Dems’ protest photo-op a pathetic parody
An email popped up in tens of thousands of mailboxes Tuesday from “Team Maloney.” That’s the reelection campaign of Rep. Carolyn Maloney, who has been forced this year to compete in a bruising primary battle against Jerry Nadler, her fellow Democratic member of Congress from New York City.
“We wanted to make sure you heard this news,” the email said. “Carolyn was arrested today while protesting the overturn of Roe v. Wade at the Supreme Court.”
A photograph of Maloney walking alongside a peace officer accompanied the email’s appeal for [sic] “an $10 contribution to her campaign.”
Maloney was one of 17 Democratic members of Congress who showed up at the court with the clear intent of getting busted. They were not arrested as an act of civil disobedience. They were arrested for blocking traffic, which they did not have to do; there was plenty of sidewalk, grass and dirt for them to protest on.
And they had a high old time. Reps. Alexandria Ocasio-Cortez and Ilhan Omar put their arms behind their backs as though they had been handcuffed, which they had not been. They and fellow members of the “Squad” — Rashida Tlaib, Ayanna Pressley — also took a bucolic photo under a tree with fists raised, as though they had been fishing together and were holding up their catches for the camera.
Another 18 regular folk were detained as well. This means nearly 50% of the arrestees were from the House of Representatives. To give you a sense of how distorted this is as an example of popular protest, the 435 members of Congress constitute .0001% of the population of the United States. That’s pretty close to 1 in a million, not 49 out of 100.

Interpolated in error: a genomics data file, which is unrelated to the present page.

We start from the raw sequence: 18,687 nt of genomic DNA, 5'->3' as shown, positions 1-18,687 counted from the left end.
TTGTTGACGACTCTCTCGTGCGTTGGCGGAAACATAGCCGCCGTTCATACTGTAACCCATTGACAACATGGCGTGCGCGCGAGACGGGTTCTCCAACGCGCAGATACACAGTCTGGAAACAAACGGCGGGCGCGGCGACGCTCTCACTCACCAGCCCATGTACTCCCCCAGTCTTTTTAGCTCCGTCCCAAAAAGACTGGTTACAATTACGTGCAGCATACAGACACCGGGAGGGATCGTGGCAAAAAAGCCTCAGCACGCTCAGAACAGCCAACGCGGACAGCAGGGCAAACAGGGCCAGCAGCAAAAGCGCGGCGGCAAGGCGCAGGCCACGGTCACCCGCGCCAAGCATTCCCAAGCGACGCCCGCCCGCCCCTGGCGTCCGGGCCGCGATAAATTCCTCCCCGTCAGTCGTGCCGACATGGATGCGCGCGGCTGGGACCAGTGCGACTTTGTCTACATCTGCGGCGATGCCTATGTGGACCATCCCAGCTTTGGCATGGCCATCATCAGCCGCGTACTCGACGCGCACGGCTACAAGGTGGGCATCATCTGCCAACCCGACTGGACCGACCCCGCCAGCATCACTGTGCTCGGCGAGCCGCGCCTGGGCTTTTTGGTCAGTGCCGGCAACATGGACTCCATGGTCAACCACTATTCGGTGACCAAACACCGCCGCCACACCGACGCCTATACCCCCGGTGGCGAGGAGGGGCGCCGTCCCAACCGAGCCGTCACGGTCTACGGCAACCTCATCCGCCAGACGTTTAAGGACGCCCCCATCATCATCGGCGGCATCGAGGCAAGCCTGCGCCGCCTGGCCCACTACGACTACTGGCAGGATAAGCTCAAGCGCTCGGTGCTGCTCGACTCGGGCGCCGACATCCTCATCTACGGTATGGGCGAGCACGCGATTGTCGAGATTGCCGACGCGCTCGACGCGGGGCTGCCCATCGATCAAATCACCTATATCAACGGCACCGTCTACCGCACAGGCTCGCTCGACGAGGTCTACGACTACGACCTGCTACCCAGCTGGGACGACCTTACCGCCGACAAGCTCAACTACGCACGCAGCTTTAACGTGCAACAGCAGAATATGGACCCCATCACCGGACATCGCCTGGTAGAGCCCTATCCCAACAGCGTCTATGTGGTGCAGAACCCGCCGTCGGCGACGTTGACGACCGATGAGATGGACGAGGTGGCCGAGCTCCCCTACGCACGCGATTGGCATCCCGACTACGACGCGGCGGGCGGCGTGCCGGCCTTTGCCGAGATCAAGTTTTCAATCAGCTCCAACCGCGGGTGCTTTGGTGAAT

In a saner world, these members of Congress would have been laughed out of town for their behavior Tuesday. Public protests give voice to the voiceless, who gather together en masse to amplify the point they have to make — a point they cannot make individually because no one will listen.
But members of Congress are exactly the opposite of voiceless. They are among the incredibly tiny few in this country who do have a voice, a say, a vote in making direct change. They have been selected through a grueling political process, first in their own parties and then in a general election, that grants them the power and authority to effect change from the inside.
That’s their job. That’s what they’re supposed to do. It’s not easy. To change things, they have to work arduously in a system designed to make change difficult. They have to negotiate with others, often giving up things they want for the things they need. And then they have to do it again and again and again.
In short, they are elected by ordinary people who might, on occasion, have to protest because they need to have their voices heard. The act of getting arrested may help Maloney raise money to beat Jerry Nadler, but it’s actually a contemptible parody of actual protest. She’s not there to go outside on a hot day and waste the time of cops by involving them in her photo ops.
Voters deserve to have their elected officials spend their time indoors, with their colleagues, doing the hard work of legislating. But no, sorry — they’re too busy cosplaying on the taxpayer’s dime.